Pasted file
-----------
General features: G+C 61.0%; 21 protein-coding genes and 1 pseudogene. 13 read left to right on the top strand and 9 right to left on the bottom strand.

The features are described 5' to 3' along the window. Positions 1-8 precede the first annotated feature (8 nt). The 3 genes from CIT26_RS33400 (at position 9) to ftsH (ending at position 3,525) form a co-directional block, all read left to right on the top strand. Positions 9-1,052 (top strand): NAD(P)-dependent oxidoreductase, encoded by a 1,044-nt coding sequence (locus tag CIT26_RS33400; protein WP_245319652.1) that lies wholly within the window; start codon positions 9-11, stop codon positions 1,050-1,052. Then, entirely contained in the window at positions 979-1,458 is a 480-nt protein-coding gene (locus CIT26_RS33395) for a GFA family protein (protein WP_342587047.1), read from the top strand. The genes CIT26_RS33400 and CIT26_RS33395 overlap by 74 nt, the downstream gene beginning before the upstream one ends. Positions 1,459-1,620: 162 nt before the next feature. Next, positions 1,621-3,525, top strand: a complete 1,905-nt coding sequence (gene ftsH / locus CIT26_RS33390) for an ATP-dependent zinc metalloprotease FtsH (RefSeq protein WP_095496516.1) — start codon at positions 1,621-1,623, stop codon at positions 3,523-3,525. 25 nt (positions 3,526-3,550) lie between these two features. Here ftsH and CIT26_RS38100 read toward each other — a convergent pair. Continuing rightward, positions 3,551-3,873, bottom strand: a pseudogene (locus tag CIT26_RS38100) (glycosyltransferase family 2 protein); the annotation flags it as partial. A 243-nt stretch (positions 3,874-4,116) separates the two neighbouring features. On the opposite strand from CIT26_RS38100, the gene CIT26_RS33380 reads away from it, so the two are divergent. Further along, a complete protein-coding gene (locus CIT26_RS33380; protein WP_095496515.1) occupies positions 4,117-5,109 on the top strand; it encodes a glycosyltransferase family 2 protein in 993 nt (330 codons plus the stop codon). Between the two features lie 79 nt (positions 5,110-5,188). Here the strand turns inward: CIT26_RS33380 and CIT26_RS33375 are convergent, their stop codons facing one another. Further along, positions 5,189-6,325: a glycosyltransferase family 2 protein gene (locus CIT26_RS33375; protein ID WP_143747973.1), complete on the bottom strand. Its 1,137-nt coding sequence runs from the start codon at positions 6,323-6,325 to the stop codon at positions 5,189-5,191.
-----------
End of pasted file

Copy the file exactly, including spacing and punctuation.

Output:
General features: G+C 61.0%; 21 protein-coding genes and 1 pseudogene. 13 read left to right on the top strand and 9 right to left on the bottom strand.

The features are described 5' to 3' along the window. Positions 1-8 precede the first annotated feature (8 nt). The 3 genes from CIT26_RS33400 (at position 9) to ftsH (ending at position 3,525) form a co-directional block, all read left to right on the top strand. Positions 9-1,052 (top strand): NAD(P)-dependent oxidoreductase, encoded by a 1,044-nt coding sequence (locus tag CIT26_RS33400; protein WP_245319652.1) that lies wholly within the window; start codon positions 9-11, stop codon positions 1,050-1,052. Then, entirely contained in the window at positions 979-1,458 is a 480-nt protein-coding gene (locus CIT26_RS33395) for a GFA family protein (protein WP_342587047.1), read from the top strand. The genes CIT26_RS33400 and CIT26_RS33395 overlap by 74 nt, the downstream gene beginning before the upstream one ends. Positions 1,459-1,620: 162 nt before the next feature. Next, positions 1,621-3,525, top strand: a complete 1,905-nt coding sequence (gene ftsH / locus CIT26_RS33390) for an ATP-dependent zinc metalloprotease FtsH (RefSeq protein WP_095496516.1) — start codon at positions 1,621-1,623, stop codon at positions 3,523-3,525. 25 nt (positions 3,526-3,550) lie between these two features. Here ftsH and CIT26_RS38100 read toward each other — a convergent pair. Continuing rightward, positions 3,551-3,873, bottom strand: a pseudogene (locus tag CIT26_RS38100) (glycosyltransferase family 2 protein); the annotation flags it as partial. A 243-nt stretch (positions 3,874-4,116) separates the two neighbouring features. On the opposite strand from CIT26_RS38100, the gene CIT26_RS33380 reads away from it, so the two are divergent. Further along, a complete protein-coding gene (locus CIT26_RS33380; protein WP_095496515.1) occupies positions 4,117-5,109 on the top strand; it encodes a glycosyltransferase family 2 protein in 993 nt (330 codons plus the stop codon). Between the two features lie 79 nt (positions 5,110-5,188). Here the strand turns inward: CIT26_RS33380 and CIT26_RS33375 are convergent, their stop codons facing one another. Further along, positions 5,189-6,325: a glycosyltransferase family 2 protein gene (locus CIT26_RS33375; protein ID WP_143747973.1), complete on the bottom strand. Its 1,137-nt coding sequence runs from the start codon at positions 6,323-6,325 to the stop codon at positions 5,189-5,191.